PyCon Africa 2020 went virtual in August 2020!
Day One began with an enthusiastic welcome address and opening remark from our Chair, Marlene Mhangami. She highlighted during her opening remarks, the current situation the world is in during this Covid-19 pandemic and the changes that everyone is adjusting to. She also stated that PyCon Africa is the annual Pan-African gathering of the Python community on the continent of Africa. This is the 2nd edition. Last year was the inaugural edition which was held in Accra, Ghana. People from over 26 different countries were present last year. It was well attended. She explained that this year the choice was made to host the conference online to ensure the safety of all of the attendees and the number of attendees this year has been doubled and that’s very exciting.
She spoke about Hopin, the platform for the conference which allows more interactive video sessions, networking, dynamic questions and answer sessions and others.
She highlighted how the team has put in a lot of effort to create a very welcoming environment where each conference attendee has the liberty to share their knowledge, experience, learn and grow together as a community.
She spoke about the code of conduct which serves as a tool to ensure the safety of all of the attendees to the conference and encourage respect and kindness amongst attendees. The code of conduct can be found at africa.pycon.org/coc.
She mentioned that each day will have an international selection of talks and speakers, panel sessions, networking sessions with both attendees and sponsors and each day will end with a keynote speech. The conference schedule can be viewed at africa.pycon.org/schedule. Also, the session recordings will be available on YouTube.
Building Your First Open Source Python Library
The first workshop was by Rising Odegua, a Data Scientist, Machine Learning Engineer & Researcher with experience in end-to-end data analytics projects ranging from data collection, exploration, transformation/wrangling, modelling and derivation of actionable business insights. The workshop was on building your first open-source python library. This workshop was to help participants learn:
1. How to take an open-source idea.
2. Implement it in Python.
3. Upload and open source it on GitHub and
4. Package it to PyPi for easy installation by other Python developers.
This workshop was beginner-friendly. Attendees were equipped with
An introduction to GitHub and preparing your open source repository
Setting up your development environment and creating a basic python library.
An introduction to PyPi and uploading your library to PyPi.
Writing tests for your library.
Writing documentation and user guide.
Updating and releasing new versions and
How to efficiently manage your package.
The library that was being created for the purpose of this tutorial was a simple math library to perform operations on numbers. The library can be found here https://test.pypi.org/project/mathist/0.1.
Also, the source code can be found here https://github.com/risenW/mathist.
This session was insightful and it prepared conference attendees for further tutorials on open source python libraries.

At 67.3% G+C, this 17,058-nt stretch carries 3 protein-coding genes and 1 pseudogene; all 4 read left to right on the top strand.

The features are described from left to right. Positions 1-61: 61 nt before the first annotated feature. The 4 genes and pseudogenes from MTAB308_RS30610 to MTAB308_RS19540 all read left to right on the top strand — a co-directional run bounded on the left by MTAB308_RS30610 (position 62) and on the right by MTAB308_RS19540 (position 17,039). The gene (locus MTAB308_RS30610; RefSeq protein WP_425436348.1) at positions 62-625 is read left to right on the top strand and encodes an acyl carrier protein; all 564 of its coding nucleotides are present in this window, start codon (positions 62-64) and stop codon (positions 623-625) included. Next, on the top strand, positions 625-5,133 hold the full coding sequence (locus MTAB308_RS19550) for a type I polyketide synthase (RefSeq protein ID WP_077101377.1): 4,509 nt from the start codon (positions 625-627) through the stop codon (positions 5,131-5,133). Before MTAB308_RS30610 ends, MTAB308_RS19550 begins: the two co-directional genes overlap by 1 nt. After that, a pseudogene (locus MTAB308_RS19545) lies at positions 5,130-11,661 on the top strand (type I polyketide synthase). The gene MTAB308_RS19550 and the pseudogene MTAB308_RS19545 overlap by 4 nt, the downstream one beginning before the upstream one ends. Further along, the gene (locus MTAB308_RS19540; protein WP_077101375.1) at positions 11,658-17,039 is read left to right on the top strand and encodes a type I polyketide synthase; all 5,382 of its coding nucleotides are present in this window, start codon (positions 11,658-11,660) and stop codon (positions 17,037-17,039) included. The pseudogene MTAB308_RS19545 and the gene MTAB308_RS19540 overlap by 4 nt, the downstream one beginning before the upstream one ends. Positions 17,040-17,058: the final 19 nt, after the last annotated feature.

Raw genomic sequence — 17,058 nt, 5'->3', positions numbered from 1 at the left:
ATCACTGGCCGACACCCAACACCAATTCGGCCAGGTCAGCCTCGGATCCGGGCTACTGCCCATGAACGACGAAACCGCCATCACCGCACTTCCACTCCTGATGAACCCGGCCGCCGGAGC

The session was followed by a break to network and meet sponsors in the exhibition booths. It was fun and full of interaction between the conference attendees and the sponsors. The platform being used, Hopin made this extraordinary. Attendees had the opportunity to interact with other attendees and speakers through a random selection by the platform. This definitely gave attendees the opportunity to build their network.
Managing Data Science Project Environments With Conda
The next tutorial session took place after lunch. This was a beginner-friendly tutorial on managing your data science project environments with Conda(+pip). This was taught by David R. Pugh, a staff scientist with the King Abdullah University of Science and Technology (KAUST) Research Computing Core Labs where he provides data science training and consulting services to KAUST students, faculty, and research scientists.
This workshop was a Software Carpentry-style introduction to Conda (+pip) for (data) scientists. Conda is an open-source package and environment management system that runs on Windows, Mac OS and Linux. Pip is the de-facto standard package-management system used to install and manage software packages written in Python. Conda and pip work great as a team and this workshop covered when and how to use pip to install packages into Conda environments.
In this workshop, attendees had the opportunity of following along by trying the code out themselves as David was handling the session. There were also exercises for attendees to try out. This was very helpful.
Link to workshop lesson materials: https://carpentries-incubator.github.io/introduction-to-conda-for-data-scientists/
Link to installing Conda on your own computer: https://carpentries-incubator.github.io/introduction-to-conda-for-data-scientists/setup/
Link to run Jupyter lab running in the cloud via Mybinder service: https://mybinder.org/v2/gh/carpentries-incubator/introduction-to-conda-for-data-scientists/binder?urlpath=lab
David clearly pointed out that the best way to learn to use a tool is by doing. His lessons covered the following:
Why you need a tool to manage your packages.
Working with environments.
How to install a package into an existing environment.
Sharing environments and,
Attendees were interactive in this session and were able to follow along until the end.
The last session was a fun activity which involved a throwback of videos and pictures from PyCon Africa 2019. Attendees networked with each other in the networking booth.
Day One of PyCon Africa 2020 was definitely the beginning of an amazing conference!
Look forward to the days ahead!